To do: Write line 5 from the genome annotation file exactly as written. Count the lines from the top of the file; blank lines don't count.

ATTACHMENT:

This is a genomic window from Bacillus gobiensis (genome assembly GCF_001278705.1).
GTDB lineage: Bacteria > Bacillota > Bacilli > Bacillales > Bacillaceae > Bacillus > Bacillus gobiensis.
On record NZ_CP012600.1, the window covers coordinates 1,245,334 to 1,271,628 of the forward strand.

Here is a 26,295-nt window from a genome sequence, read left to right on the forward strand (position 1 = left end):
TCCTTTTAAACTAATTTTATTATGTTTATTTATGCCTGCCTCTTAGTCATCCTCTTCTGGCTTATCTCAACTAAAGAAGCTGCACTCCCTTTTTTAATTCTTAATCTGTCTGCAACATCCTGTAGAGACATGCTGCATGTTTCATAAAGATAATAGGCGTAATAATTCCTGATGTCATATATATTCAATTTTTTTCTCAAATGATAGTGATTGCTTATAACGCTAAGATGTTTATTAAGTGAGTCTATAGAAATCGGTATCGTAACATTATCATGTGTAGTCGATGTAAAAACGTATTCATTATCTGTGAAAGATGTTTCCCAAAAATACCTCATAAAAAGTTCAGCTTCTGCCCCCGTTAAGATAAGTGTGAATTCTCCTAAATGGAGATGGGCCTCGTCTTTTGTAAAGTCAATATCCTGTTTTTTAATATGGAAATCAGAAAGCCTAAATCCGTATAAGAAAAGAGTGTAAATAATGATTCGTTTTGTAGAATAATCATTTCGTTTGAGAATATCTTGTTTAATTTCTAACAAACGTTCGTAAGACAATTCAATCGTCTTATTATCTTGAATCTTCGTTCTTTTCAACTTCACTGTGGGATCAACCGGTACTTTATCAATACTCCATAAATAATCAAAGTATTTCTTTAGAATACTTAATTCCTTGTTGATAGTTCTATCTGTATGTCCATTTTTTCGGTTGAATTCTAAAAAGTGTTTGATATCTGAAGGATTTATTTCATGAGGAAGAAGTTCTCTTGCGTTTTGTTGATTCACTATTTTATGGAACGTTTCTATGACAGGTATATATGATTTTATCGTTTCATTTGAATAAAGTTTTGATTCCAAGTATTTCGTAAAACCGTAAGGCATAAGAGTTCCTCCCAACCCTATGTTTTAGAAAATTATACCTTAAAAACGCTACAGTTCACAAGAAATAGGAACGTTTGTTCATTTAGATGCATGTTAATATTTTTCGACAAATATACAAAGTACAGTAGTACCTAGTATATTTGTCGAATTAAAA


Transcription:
TCCTTTTAAACTAATTTTATTATGTTTATTTATGCCTGCCTCTTAGTCATCCTCTTCTGGCTTATCTCAACTAAAGAAGCTGCACTCCCTTTTTTAATTCTTAATCTGTCTGCAACATCCTGTAGAGACATGCTGCATGTTTCATAAAGATAATAGGCGTAATAATTCCTGATGTCATATATATTCAATTTTTTTCTCAAATGATAGTGATTGCTTATAACGCTAAGATGTTTATTAAGTGAGTCTATAGAAATCGGTATCGTAACATTATCATGTGTAGTCGATGTAAAAACGTATTCATTATCTGTGAAAGATGTTTCCCAAAAATACCTCATAAAAAGTTCAGCTTCTGCCCCCGTTAAGATAAGTGTGAATTCTCCTAAATGGAGATGGGCCTCGTCTTTTGTAAAGTCAATATCCTGTTTTTTAATATGGAAATCAGAAAGCCTAAATCCGTATAAGAAAAGAGTGTAAATAATGATTCGTTTTGTAGAATAATCATTTCGTTTGAGAATATCTTGTTTAATTTCTAACAAACGTTCGTAAGACAATTCAATCGTCTTATTATCTTGAATCTTCGTTCTTTTCAACTTCACTGTGGGATCAACCGGTACTTTATCAATACTCCATAAATAATCAAAGTATTTCTTTAGAATACTTAATTCCTTGTTGATAGTTCTATCTGTATGTCCATTTTTTCGGTTGAATTCTAAAAAGTGTTTGATATCTGAAGGATTTATTTCATGAGGAAGAAGTTCTCTTGCGTTTTGTTGATTCACTATTTTATGGAACGTTTCTATGACAGGTATATATGATTTTATCGTTTCATTTGAATAAAGTTTTGATTCCAAGTATTTCGTAAAACCGTAAGGCATAAGAGTTCCTCCCAACCCTATGTTTTAGAAAATTATACCTTAAAAACGCTACAGTTCACAAGAAATAGGAACGTTTGTTCATTTAGATGCATGTTAATATTTTTCGACAAATATACAAAGTACAGTAGTACCTAGTATATTTGTCGAATTAAAA